“I think the entire evangelical world ought to put a moratorium on any kind of instrumental music, and just chant psalms in their worship servicesâ€”for the next ten years.*”
“*I’m being facetious with the title of this post and the call for a moratorium on music, of course. The Bible tells us to sing. God gave us music precisely because it affects our hearts and emotion, and that is a good thing. But every good thing can be and will be misused by sinful humans. My sense is that “excellent music” has become something of an idol. No, we don’t worship it. But alot [sic] of people need it to worship, and that may be just as bad. Music is a part of our lives as humans; in a certain way we’ll always depend on it. But as I see it, there’s ample anecdotal evidence out there to suggest that for many Christians, the dependence has become unhealthy.”
Gilbert’s hyperbolic post is interesting because contemporary church worship has been targeted by 9marks recently in blog posts and Dever’s book The Deliberate Church. They have some valid complaints but solutions are counter-intuitive and, to be frank, somewhat nonsensical.
The pulpit has been abused by poor preaching in many cases. In the worst cases, the absence of biblical truth in preaching has destroyed the lives of those who follow those preachers. The health and wealth “gospel” is one of the most egregious offenders of this sort.
No one is calling for a moratorium on preaching for the next 10 years. Or banning the Lord’s Supper because of abuses. Or forbidding scripture use in the congregation because people mishandle them.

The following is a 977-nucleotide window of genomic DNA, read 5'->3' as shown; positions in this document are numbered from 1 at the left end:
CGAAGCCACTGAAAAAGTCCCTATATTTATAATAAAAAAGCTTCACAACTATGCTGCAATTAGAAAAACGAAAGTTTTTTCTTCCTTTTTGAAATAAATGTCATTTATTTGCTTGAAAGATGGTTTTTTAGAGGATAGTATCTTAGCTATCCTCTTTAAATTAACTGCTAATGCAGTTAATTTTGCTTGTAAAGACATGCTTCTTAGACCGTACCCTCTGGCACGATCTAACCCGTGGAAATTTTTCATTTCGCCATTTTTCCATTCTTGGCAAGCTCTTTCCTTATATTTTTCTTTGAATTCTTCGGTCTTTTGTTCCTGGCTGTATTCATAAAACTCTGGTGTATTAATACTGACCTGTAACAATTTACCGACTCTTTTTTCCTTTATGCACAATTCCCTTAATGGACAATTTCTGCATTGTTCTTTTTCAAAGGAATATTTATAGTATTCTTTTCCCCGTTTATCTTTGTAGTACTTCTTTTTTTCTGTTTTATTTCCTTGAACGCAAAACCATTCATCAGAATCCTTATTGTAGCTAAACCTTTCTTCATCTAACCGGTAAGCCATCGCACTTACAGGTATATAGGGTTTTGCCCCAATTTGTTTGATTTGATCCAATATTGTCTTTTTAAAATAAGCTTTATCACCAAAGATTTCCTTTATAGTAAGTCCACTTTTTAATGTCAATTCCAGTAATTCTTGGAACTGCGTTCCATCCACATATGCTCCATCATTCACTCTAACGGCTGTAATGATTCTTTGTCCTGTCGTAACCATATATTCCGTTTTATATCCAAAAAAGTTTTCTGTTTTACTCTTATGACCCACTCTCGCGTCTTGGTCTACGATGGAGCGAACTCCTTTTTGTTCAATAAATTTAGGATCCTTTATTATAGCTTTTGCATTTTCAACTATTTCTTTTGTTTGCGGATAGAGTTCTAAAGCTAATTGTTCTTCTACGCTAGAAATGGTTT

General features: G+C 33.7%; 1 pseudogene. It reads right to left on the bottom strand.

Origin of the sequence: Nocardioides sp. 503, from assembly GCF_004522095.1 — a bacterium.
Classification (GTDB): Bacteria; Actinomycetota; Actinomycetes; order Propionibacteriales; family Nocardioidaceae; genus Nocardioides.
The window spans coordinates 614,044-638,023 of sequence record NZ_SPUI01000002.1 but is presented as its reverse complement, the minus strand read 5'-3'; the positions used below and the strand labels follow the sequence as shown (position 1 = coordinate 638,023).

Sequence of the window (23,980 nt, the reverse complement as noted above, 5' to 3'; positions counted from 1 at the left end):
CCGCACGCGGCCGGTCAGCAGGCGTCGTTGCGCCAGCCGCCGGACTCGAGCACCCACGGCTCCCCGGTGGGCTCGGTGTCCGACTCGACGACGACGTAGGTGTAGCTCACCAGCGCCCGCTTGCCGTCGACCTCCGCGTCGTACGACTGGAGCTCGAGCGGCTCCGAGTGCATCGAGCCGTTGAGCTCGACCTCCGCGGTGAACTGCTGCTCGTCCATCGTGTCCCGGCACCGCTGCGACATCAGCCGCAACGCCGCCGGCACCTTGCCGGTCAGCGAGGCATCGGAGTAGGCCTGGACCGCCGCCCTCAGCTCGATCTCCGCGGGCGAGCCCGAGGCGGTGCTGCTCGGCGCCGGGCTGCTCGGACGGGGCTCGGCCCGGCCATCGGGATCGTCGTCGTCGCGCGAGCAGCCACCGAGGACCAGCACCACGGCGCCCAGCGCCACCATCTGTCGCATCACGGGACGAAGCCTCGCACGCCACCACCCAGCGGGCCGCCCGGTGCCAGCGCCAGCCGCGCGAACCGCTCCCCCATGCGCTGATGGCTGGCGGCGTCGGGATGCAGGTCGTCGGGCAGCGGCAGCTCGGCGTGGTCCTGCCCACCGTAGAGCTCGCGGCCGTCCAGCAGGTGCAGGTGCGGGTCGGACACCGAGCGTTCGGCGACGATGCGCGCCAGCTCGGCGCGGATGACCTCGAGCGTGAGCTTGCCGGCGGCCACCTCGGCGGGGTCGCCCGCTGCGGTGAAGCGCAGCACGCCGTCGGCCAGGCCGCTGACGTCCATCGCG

I recognize that Gilbert is being clever with this post. His complaints are valid and worship is certainly used more to tickle emotions than to expound truth.
But there is a pervasive attitude that I’ve observed in certain quarters that music is an expendable part of the service. Music is for the emotional artsy types who need to be coddled and don’t want real truth.
Is worship a necessary evil that we must endure? That seems to be the sentiment behind the rhetoric. Gilbert acknowledges the value of worship music, but almost as an apology. Is it merely the embarrassing precursor to the serious matter of preaching? No. Worship, indeed with music, is commanded and should thus be done well. It is no more idolatrous to seek excellence in worship music than to seek excellence in preaching.
Because of this, I’m devoting a series of posts over the next few weeks to worship leading (I am a worship leader in my own church).
I’ll start on the philosophical side but gradually offer some very practical advice for worship leaders.